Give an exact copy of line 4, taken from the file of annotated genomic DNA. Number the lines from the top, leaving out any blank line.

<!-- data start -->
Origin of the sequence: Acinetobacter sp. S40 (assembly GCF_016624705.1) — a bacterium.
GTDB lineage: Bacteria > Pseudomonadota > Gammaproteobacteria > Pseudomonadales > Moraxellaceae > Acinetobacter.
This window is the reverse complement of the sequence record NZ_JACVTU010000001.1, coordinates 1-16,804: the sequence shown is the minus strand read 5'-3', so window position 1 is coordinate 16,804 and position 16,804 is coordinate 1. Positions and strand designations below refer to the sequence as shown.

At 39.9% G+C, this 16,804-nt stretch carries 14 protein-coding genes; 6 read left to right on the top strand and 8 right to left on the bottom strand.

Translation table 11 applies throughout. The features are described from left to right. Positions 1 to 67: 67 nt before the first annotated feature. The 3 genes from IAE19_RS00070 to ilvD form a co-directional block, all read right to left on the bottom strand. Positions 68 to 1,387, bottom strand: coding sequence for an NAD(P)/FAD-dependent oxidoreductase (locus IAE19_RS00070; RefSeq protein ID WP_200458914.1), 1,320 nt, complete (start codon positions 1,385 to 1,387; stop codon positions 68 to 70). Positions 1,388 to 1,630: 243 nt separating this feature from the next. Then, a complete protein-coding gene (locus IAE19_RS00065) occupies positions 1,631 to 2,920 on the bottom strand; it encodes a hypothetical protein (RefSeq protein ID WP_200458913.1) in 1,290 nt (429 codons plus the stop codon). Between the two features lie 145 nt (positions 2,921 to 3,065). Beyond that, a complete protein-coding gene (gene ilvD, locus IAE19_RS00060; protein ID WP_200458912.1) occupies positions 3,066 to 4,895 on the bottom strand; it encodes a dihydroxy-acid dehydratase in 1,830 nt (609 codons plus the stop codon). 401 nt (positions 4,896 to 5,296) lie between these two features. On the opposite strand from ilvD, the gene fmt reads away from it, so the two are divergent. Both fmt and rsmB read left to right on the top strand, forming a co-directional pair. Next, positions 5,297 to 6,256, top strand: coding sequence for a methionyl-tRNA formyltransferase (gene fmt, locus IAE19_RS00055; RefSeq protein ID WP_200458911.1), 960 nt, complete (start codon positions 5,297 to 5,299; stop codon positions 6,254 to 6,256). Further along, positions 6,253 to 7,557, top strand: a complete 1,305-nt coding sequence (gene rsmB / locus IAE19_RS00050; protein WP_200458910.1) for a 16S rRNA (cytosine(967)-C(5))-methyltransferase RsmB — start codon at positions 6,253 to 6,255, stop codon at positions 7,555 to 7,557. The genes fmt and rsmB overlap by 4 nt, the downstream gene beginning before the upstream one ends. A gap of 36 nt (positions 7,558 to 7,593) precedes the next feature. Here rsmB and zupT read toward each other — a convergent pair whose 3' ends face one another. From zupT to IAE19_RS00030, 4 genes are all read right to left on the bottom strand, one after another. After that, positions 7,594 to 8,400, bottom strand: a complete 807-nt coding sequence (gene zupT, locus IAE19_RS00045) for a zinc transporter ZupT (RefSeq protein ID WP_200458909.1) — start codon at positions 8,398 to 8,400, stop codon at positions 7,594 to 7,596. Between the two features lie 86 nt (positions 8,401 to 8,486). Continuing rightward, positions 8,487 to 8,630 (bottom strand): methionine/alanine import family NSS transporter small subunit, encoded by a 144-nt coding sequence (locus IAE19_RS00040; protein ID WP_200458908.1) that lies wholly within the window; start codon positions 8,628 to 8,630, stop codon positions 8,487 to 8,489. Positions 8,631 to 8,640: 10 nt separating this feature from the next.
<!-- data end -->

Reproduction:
At 39.9% G+C, this 16,804-nt stretch carries 14 protein-coding genes; 6 read left to right on the top strand and 8 right to left on the bottom strand.